B Korber, WM Fischer, S Gnanakaran, H Yoon, J Theiler, W Abfalterer, B Foley, EE Giorgi, View ORCID ProfileT Bhattacharya, MD Parker, DG Partridge, CM Evans, TI de Silva, on behalf of the Sheffield COVID-19 Genomics Group, CC LaBranche, DC Montefiori

Abstract

Summary

We have developed an analysis pipeline to facilitate real-time mutation tracking in SARS-CoV-2, focusing initially on the Spike (S) protein because it mediates infection of human cells and is the target of most vaccine strategies and antibody-based therapeutics. To date we have identified fourteen mutations in Spike that are accumulating. Mutations are considered in a broader phylogenetic context, geographically, and over time, to provide an early warning system to reveal mutations that may confer selective advantages in transmission or resistance to interventions. Each one is evaluated for evidence of positive selection, and the implications of the mutation are explored through structural modeling. The mutation Spike D614G is of urgent concern; it began spreading in Europe in early February, and when introduced to new regions it rapidly becomes the dominant form. Also, we present evidence of recombination between locally circulating strains, indicative of multiple strain infections. These finding have important implications for SARS-CoV-2 transmission, pathogenesis and immune interventions.
https://www.biorxiv.org/content/10.1...04.29.069054v1

pdxtex May 25, 2020 6:55 PM

Quote:

Originally Posted by mhays (Post 8932048)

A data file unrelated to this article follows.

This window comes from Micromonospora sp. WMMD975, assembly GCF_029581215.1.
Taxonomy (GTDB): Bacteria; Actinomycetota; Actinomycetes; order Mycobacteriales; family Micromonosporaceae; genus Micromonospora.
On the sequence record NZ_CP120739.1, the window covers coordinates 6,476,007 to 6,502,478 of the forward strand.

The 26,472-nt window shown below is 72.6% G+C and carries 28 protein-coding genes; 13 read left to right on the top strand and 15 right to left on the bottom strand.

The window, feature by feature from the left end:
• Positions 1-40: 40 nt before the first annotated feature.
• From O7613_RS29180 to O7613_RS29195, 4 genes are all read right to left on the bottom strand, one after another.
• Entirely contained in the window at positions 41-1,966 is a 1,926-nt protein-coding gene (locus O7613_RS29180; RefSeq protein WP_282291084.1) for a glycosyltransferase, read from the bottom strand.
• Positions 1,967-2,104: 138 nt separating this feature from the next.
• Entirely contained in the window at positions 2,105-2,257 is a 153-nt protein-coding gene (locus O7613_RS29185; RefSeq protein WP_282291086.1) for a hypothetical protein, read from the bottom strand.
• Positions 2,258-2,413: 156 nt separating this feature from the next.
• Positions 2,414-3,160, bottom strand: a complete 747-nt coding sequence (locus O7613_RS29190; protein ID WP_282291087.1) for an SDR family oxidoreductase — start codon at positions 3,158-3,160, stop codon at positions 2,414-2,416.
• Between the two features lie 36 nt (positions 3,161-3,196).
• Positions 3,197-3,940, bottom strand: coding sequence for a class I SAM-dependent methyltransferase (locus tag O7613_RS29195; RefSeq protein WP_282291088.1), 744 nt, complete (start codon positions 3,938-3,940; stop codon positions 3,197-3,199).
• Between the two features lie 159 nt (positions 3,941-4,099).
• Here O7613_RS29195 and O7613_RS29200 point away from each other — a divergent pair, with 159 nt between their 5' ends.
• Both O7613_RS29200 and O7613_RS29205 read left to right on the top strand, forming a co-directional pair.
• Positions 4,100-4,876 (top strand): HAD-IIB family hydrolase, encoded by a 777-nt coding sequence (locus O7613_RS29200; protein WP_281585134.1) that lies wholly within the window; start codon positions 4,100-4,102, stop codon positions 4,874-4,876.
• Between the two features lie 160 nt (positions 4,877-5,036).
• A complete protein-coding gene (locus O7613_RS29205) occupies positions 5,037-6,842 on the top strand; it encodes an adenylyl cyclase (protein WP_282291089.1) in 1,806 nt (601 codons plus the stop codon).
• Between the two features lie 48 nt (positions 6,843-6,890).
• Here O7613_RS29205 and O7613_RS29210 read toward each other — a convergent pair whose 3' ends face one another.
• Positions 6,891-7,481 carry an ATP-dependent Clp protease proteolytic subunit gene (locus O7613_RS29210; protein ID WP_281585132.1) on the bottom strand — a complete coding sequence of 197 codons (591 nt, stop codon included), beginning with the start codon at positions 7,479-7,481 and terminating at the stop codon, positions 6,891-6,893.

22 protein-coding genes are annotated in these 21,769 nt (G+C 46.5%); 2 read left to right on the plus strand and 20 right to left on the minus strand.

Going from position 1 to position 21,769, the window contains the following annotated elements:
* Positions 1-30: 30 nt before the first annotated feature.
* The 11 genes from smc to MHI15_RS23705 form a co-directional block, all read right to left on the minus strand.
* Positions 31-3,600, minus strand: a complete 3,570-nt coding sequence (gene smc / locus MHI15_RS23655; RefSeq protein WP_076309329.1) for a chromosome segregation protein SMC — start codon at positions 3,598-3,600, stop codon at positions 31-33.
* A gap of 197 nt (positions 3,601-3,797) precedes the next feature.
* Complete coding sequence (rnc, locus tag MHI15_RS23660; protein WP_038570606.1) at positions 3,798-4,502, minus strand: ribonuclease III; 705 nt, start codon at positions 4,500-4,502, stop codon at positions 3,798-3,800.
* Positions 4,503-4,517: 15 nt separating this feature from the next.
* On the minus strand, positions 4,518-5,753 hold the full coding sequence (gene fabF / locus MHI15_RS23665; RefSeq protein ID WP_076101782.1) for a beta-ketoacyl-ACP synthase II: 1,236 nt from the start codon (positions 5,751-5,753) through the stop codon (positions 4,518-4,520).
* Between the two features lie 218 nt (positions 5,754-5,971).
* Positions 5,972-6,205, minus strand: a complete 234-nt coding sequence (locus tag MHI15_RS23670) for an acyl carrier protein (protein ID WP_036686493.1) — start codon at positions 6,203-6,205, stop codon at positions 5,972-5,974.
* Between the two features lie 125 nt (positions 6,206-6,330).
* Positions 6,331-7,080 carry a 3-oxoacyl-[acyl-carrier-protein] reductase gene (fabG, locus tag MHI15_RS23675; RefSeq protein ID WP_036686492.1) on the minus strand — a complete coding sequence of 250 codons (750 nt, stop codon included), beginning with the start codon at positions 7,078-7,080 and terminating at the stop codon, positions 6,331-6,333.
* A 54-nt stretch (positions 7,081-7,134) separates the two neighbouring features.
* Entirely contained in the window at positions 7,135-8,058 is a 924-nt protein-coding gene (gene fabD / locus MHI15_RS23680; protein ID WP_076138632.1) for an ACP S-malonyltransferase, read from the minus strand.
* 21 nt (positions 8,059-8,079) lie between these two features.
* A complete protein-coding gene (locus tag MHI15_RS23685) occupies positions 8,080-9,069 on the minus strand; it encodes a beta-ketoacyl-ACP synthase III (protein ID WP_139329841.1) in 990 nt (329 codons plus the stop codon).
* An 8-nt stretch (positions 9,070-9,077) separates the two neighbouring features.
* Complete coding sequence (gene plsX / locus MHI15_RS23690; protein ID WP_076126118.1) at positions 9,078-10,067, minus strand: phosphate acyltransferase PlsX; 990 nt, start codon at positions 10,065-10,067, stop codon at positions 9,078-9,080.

PDX: The lockdowns should have been tigher. We'd have far lower day-by-day numbers today, and far easier options going forward. Imagine if we had 300,000 active cases vs. the 1,140,000 active cases reported right now at WorldO.

And we should have done a better job keeping things financially afloat...more to those at risk, less to those not at risk.

As for getting back to normal economically, we're seeing signs that it won't happen until people are confident, regardless of what's allowed to reopen. Smart people aren't going to restaurants in Georgia right now.

And here's the philosophical debate part. I'll have to politely disagree. The lockdowns should never have happened in the first place. We should have adopted mitigation from the get go. Made everybody wear masks and do all the distancing. How do can protect society when you remove its foundation? Maybe that's the Achilles heal of western capitalism. The moment you stop working and producing revenue, the engine seizes. I'll agree though, we need a better safety net. Baby SARS has proven we dont have our tactical and economic act together.

Pedestrian May 25, 2020 6:56 PM

Quote:

Originally Posted by mhays (Post 8932048)
PDX: The lockdowns should have been tigher. We'd have far lower day-by-day numbers today, and far easier options going forward. Imagine if we had 300,000 active cases vs. the 1,140,000 active cases reported right now at WorldO.

And we should have done a better job keeping things financially afloat...more to those at risk, less to those not at risk.

As for getting back to normal economically, we're seeing signs that it won't happen until people are confident, regardless of what's allowed to reopen. Smart people aren't going to restaurants in Georgia right now.